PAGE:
There are plenty of times in life when you might feel stalled or aimless. Sometimes a big milestone feels impossibly far ahead of you. Sometimes you don’t know what your next big milestone should be. Worst of all is when you achieve something you’ve been working towards for a long time – a promotion, a house move, a savings target – and don’t feel as fulfilled by it as you were expecting.
At all these times, a feeling of aimlessness and ennui can descend, and it can be hard to escape from. Sometimes, and for some people, it can be an indication that your life needs an overhaul. People have changed their careers because of this aimless feeling. For other people it’s a signal that they need to broaden their lives beyond the narrow focus they’ve developed. Developing hobbies, broadening your social circle and volunteering with good causes can all give you different senses of reward on different time scales. You might still decide you need a career makeover, or your new approach might just give you the endurance you need to grind towards your distant but worthwhile goal.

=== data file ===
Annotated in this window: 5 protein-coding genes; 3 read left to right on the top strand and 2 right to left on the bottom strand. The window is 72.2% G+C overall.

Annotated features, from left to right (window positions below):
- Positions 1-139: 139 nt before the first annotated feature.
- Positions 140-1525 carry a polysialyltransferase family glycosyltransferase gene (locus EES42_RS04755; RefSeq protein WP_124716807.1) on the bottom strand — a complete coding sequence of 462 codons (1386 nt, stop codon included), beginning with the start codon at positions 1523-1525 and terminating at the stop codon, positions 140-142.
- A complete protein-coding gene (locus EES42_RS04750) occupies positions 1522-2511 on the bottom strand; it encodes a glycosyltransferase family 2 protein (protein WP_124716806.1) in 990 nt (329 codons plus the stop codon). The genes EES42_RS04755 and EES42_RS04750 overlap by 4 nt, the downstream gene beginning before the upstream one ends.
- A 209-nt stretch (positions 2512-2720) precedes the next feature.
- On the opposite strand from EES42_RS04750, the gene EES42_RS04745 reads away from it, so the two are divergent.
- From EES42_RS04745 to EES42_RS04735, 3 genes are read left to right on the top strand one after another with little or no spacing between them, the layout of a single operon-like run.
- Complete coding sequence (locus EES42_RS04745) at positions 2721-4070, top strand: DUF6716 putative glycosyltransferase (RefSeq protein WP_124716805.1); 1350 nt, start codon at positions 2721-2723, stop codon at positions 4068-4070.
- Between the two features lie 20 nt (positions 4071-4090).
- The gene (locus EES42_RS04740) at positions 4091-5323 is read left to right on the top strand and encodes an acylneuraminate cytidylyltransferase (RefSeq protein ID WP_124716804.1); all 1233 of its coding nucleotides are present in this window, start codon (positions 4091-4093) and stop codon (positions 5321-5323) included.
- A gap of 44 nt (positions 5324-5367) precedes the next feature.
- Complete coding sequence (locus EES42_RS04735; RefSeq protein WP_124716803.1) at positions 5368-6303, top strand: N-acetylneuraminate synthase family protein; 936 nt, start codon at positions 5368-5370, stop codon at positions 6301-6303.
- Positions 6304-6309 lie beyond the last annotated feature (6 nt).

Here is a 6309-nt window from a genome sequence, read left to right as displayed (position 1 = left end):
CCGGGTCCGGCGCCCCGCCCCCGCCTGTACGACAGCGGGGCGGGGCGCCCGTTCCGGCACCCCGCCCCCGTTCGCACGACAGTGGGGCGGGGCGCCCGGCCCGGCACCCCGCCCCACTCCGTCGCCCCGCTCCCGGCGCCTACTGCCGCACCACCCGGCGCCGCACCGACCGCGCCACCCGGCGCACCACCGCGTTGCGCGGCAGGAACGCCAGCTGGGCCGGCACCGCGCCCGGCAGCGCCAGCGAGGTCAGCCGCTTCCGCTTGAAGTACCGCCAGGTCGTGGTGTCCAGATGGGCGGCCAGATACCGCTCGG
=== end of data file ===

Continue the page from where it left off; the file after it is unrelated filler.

Hobbies and Crafts
Developing an art or craft hobby could be the perfect answer to your quandary. These give you the satisfaction of learning, developing a new skill and achieving, entirely on your own terms. While you might start with a simple art box subscription, giving you the supplies to try out your new hobby, within weeks you could be attending classes or even showing your work!
The great thing about taking on a creative or practical hobby is that you can define for yourself what you want out of it. If you want to develop a new skill, you can read and study the form and see how your abilities have grown over time. If you’re looking for a broader social circle, you can join clubs and groups, getting the support of your peers and making friends based on your new interest. You’re entirely free to treat your new hobby as a solitary emotional outlet – something to help cope with the stresses of more pedestrian problems.
Many people find volunteering their time with charities and good causes can help them feel like they’re making a more meaningful contribution with their lives.
It’s important not to have a fixed idea of what volunteering is: different charities have different needs, and the skills you’ve acquired at work could be very useful to them! You’re as likely to be useful by volunteering your social media know-how or accountancy qualifications as you are in sorting or delivering donations. Keep an open mind, and ask how your chosen cause can best use you. You’ll gain a new set of friends, and sense of reward and accomplishment entirely independent from your career!